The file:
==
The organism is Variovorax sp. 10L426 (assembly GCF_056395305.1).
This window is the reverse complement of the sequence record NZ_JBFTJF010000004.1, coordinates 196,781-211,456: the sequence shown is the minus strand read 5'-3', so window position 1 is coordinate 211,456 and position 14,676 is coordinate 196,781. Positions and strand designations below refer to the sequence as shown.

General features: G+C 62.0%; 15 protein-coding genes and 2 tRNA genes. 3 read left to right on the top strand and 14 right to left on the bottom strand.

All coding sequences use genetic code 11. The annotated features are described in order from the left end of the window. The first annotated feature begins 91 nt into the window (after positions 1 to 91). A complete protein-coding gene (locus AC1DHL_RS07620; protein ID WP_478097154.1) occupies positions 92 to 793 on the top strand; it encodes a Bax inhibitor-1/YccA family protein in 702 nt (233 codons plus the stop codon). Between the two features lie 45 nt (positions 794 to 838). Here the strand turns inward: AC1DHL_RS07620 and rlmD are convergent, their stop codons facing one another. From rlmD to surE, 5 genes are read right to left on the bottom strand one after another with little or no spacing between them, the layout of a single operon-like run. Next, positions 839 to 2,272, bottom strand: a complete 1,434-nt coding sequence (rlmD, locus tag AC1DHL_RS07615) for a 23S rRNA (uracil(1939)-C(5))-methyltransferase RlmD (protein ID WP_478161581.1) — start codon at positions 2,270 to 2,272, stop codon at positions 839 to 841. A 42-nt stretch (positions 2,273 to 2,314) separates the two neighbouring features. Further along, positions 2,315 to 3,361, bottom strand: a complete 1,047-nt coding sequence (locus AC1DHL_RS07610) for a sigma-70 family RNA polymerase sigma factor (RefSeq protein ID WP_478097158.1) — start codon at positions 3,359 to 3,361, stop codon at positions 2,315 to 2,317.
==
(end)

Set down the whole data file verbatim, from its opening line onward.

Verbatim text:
The organism is Variovorax sp. 10L426 (assembly GCF_056395305.1).
This window is the reverse complement of the sequence record NZ_JBFTJF010000004.1, coordinates 196,781-211,456: the sequence shown is the minus strand read 5'-3', so window position 1 is coordinate 211,456 and position 14,676 is coordinate 196,781. Positions and strand designations below refer to the sequence as shown.

General features: G+C 62.0%; 15 protein-coding genes and 2 tRNA genes. 3 read left to right on the top strand and 14 right to left on the bottom strand.

All coding sequences use genetic code 11. The annotated features are described in order from the left end of the window. The first annotated feature begins 91 nt into the window (after positions 1 to 91). A complete protein-coding gene (locus AC1DHL_RS07620; protein ID WP_478097154.1) occupies positions 92 to 793 on the top strand; it encodes a Bax inhibitor-1/YccA family protein in 702 nt (233 codons plus the stop codon). Between the two features lie 45 nt (positions 794 to 838). Here the strand turns inward: AC1DHL_RS07620 and rlmD are convergent, their stop codons facing one another. From rlmD to surE, 5 genes are read right to left on the bottom strand one after another with little or no spacing between them, the layout of a single operon-like run. Next, positions 839 to 2,272, bottom strand: a complete 1,434-nt coding sequence (rlmD, locus tag AC1DHL_RS07615) for a 23S rRNA (uracil(1939)-C(5))-methyltransferase RlmD (protein ID WP_478161581.1) — start codon at positions 2,270 to 2,272, stop codon at positions 839 to 841. A 42-nt stretch (positions 2,273 to 2,314) separates the two neighbouring features. Further along, positions 2,315 to 3,361, bottom strand: a complete 1,047-nt coding sequence (locus AC1DHL_RS07610) for a sigma-70 family RNA polymerase sigma factor (RefSeq protein ID WP_478097158.1) — start codon at positions 3,359 to 3,361, stop codon at positions 2,315 to 2,317.